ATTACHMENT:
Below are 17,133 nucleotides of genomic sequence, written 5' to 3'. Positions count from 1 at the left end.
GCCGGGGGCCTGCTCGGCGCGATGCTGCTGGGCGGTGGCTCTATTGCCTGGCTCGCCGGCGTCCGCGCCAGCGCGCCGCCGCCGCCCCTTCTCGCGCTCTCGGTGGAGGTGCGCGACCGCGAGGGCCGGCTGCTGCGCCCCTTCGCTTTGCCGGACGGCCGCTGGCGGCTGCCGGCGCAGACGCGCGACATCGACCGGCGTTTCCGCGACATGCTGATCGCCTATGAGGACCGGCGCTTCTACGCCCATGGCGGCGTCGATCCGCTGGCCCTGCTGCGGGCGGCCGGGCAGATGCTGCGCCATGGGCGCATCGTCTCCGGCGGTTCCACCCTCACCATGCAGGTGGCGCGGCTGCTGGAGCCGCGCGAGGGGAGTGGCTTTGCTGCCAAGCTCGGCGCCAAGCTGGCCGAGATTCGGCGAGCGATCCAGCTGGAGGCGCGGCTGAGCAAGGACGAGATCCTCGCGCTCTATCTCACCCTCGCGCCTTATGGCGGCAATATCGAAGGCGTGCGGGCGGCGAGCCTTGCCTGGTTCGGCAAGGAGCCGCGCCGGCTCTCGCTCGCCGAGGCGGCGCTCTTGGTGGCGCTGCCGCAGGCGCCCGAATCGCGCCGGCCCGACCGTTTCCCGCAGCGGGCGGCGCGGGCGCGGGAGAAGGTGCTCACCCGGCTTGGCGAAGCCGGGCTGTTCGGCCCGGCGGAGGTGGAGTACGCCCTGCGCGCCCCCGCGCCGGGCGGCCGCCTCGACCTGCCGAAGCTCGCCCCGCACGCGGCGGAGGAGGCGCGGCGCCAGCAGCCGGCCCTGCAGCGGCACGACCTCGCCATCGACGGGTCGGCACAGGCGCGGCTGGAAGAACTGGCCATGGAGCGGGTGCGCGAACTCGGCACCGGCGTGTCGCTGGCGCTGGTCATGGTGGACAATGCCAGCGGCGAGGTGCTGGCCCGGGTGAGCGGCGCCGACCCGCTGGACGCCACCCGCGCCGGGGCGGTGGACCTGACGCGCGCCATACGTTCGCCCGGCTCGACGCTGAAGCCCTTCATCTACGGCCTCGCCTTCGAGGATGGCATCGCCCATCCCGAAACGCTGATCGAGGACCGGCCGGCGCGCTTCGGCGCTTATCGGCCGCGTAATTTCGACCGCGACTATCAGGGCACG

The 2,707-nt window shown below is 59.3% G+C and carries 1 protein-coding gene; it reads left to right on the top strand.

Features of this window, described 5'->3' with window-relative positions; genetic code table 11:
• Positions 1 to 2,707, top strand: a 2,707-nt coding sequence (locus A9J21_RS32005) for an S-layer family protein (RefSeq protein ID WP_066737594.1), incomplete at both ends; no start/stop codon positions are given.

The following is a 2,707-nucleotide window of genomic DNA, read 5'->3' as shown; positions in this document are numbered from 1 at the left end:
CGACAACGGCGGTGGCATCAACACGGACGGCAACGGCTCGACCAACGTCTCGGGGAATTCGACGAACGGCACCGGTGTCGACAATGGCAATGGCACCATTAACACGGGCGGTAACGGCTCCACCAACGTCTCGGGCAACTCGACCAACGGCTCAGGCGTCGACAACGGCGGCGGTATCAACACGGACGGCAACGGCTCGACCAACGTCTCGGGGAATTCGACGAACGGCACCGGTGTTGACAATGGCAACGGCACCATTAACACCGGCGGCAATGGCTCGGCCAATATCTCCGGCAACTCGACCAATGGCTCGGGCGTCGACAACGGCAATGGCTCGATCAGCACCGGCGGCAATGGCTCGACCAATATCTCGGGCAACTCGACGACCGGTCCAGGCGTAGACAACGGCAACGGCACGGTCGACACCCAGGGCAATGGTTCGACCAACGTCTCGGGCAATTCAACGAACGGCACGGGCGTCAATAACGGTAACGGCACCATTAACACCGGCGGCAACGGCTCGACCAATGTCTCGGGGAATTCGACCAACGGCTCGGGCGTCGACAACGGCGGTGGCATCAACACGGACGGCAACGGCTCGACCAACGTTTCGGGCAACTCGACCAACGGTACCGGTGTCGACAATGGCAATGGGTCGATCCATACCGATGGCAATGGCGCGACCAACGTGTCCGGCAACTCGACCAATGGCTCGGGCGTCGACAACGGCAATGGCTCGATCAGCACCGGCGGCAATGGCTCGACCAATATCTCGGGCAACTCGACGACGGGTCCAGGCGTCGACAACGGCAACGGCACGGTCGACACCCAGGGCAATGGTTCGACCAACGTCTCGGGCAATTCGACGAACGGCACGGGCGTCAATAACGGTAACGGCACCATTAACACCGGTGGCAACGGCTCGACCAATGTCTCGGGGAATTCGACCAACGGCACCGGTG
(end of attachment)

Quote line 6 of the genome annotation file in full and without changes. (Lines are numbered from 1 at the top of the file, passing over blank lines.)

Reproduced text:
The following is a 2,707-nucleotide window of genomic DNA, read 5'->3' as shown; positions in this document are numbered from 1 at the left end: